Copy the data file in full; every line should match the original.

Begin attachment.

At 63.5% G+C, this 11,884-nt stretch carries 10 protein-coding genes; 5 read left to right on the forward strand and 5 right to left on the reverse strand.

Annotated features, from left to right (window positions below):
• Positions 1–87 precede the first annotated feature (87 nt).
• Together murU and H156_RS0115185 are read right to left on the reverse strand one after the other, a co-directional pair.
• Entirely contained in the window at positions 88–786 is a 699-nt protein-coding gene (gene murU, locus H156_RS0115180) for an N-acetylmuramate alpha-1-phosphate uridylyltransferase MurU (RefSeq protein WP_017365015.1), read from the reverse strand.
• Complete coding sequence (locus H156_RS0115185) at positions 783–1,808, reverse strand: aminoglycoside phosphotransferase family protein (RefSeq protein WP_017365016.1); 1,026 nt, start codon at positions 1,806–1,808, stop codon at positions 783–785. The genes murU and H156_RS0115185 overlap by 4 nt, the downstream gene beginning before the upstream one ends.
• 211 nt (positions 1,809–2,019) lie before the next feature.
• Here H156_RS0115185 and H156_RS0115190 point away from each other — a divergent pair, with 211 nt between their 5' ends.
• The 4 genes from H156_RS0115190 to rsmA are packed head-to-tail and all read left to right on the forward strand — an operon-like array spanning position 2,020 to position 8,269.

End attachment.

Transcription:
At 63.5% G+C, this 11,884-nt stretch carries 10 protein-coding genes; 5 read left to right on the forward strand and 5 right to left on the reverse strand.

Annotated features, from left to right (window positions below):
• Positions 1–87 precede the first annotated feature (87 nt).
• Together murU and H156_RS0115185 are read right to left on the reverse strand one after the other, a co-directional pair.
• Entirely contained in the window at positions 88–786 is a 699-nt protein-coding gene (gene murU, locus H156_RS0115180) for an N-acetylmuramate alpha-1-phosphate uridylyltransferase MurU (RefSeq protein WP_017365015.1), read from the reverse strand.
• Complete coding sequence (locus H156_RS0115185) at positions 783–1,808, reverse strand: aminoglycoside phosphotransferase family protein (RefSeq protein WP_017365016.1); 1,026 nt, start codon at positions 1,806–1,808, stop codon at positions 783–785. The genes murU and H156_RS0115185 overlap by 4 nt, the downstream gene beginning before the upstream one ends.
• 211 nt (positions 1,809–2,019) lie before the next feature.
• Here H156_RS0115185 and H156_RS0115190 point away from each other — a divergent pair, with 211 nt between their 5' ends.
• The 4 genes from H156_RS0115190 to rsmA are packed head-to-tail and all read left to right on the forward strand — an operon-like array spanning position 2,020 to position 8,269.